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T1 - Cellular pharmacology of liposomal cis-bis-neodecanoate-trans-R,R-1,2-diaminocyclohexaneplatinum (II) in mouse resident peritoneal macrophages, Kupffer cells, and hepatocytes

AU - Lautersztain, J.

AU - Perez-Soler, Roman

AU - Turpin, J.

AU - Khokhar, A. R.

AU - Siddik, Z. H.

AU - Schmidt, K.

AU - Lopez-Berestein, G.

PY - 1988

Y1 - 1988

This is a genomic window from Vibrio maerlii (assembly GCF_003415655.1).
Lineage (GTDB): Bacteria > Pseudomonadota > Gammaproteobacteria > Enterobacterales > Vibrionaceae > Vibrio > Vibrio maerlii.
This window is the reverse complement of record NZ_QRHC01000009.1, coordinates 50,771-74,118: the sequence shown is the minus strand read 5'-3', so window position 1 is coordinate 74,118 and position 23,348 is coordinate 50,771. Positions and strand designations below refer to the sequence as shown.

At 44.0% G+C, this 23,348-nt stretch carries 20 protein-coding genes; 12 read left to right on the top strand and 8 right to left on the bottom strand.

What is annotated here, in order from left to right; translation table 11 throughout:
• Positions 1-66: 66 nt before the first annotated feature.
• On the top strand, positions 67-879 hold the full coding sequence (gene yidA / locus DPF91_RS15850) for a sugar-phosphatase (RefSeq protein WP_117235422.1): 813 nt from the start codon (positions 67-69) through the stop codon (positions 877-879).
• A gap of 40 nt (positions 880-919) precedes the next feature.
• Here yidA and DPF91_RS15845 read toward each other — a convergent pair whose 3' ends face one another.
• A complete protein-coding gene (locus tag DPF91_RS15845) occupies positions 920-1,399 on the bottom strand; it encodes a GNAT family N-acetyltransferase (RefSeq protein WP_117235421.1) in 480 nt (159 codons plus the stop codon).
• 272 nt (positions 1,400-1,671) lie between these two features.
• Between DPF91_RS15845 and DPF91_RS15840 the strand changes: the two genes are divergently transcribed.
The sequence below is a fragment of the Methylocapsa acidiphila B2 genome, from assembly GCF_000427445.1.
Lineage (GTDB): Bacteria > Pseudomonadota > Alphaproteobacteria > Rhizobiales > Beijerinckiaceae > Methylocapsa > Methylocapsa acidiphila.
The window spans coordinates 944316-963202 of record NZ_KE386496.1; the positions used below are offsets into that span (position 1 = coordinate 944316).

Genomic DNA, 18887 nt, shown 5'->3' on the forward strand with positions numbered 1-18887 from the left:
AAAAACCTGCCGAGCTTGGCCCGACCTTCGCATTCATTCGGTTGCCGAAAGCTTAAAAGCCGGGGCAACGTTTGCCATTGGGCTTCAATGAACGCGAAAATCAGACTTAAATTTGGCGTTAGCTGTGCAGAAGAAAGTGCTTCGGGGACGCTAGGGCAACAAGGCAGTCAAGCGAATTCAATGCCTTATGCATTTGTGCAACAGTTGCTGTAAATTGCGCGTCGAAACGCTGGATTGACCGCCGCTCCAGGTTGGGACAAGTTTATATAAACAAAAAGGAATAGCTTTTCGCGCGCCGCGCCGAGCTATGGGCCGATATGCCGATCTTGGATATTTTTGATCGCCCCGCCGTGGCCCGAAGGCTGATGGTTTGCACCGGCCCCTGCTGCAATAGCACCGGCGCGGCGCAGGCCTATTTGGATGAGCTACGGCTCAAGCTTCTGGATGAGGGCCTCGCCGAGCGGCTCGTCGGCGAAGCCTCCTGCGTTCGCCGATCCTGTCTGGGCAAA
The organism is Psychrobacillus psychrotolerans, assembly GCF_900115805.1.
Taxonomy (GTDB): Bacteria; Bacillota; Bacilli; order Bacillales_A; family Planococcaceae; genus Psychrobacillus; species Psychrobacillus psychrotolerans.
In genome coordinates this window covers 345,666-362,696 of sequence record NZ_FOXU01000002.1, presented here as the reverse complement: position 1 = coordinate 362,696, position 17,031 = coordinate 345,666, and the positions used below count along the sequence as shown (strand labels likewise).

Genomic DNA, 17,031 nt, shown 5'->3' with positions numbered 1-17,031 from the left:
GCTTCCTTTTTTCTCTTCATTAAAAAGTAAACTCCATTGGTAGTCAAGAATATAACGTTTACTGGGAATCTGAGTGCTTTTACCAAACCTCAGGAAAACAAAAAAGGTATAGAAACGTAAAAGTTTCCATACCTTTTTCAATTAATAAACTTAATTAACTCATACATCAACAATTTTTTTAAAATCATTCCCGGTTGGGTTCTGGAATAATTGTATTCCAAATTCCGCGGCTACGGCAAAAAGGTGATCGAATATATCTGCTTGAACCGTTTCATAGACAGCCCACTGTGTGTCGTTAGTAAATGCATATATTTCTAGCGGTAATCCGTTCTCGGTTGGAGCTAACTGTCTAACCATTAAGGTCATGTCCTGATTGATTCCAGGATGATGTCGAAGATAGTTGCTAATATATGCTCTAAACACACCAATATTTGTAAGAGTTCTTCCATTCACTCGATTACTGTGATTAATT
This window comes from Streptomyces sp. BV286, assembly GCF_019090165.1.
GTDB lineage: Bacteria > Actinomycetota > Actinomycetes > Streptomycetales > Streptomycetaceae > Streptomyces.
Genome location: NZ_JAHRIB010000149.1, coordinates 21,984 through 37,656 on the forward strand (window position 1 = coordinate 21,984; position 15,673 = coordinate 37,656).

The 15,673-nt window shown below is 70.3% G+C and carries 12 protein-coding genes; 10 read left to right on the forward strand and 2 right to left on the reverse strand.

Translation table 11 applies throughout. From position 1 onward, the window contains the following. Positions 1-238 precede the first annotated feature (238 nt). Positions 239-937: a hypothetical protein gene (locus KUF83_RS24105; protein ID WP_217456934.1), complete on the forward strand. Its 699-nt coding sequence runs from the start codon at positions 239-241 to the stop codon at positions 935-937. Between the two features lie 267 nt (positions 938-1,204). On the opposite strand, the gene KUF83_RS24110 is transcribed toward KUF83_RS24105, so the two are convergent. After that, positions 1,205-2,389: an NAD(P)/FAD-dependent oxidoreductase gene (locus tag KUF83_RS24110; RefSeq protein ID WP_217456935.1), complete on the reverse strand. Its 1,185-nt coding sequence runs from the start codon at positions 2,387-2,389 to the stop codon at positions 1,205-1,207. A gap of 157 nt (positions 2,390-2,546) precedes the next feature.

N2 - The in vitro and in vivo interaction of liposomal cis-bis-neodecanoato-trans-R,R-1,2-diaminocyclohexaneplatinum (II) (L-NDDP) with mouse resident peritoneal macrophages (RPM), Kupffer cells (KC), and hepatocytes was studied. The peak in vitro uptake of L-NDDP by RPM was 12.5 ng elemental platinum/100 μg cell protein and constituted 0.2% of the platinum available for phagocytosis. The subsequent release of platinum by RPM was rapid initially, with a 20-fold increase over the first 4 h, followed by a plateau; ultrafilterable (free) platinum constituted 50% of the total platinum released at 24 h. The retained intracellular platinum in RPM at 24 h was close to 50% of that initially present. The peak in vitro uptake of L-NDDP by KC was 11.3 ng platinum/100 μg cell protein and amounted to 0.2% of the platinum available for phagocytosis. The release of platinum by KC was detectable only after 4 h of incubation and increased 3-fold over the next 14 h. The ultrafilterable platinum released by KC at 18 h was 40% of the total platinum released. The retained intracellular platinum in KC at 18 h was 33% of that initially present. The peak in vitro uptake of L-NDDP by hepatocytes was almost 50 ng platinum/100 μg cell protein and constituted 0.8% of the platinum available for intake. Following the i.v. injection of L-NDDP, hepatocytes contained up to 6-fold higher platinum concentrations than KC. This observation was supported by transmission electron microscopy showing a higher concentration of multilamellar vesicles within hepatocytes than in KC, 5 min after i.v. injection of L-NDDP. These findings suggest that L-NDDP becomes available to the liver following i.v. injection, that both macrophages and hepatocytes play a role in the metabolism of L-NDDP, and that Kupffer cells could mediate a sustained release of platinum in the liver following the interaction with L-NDDP, indicating the potential of L-NDDP for the treatment of tumors in the liver.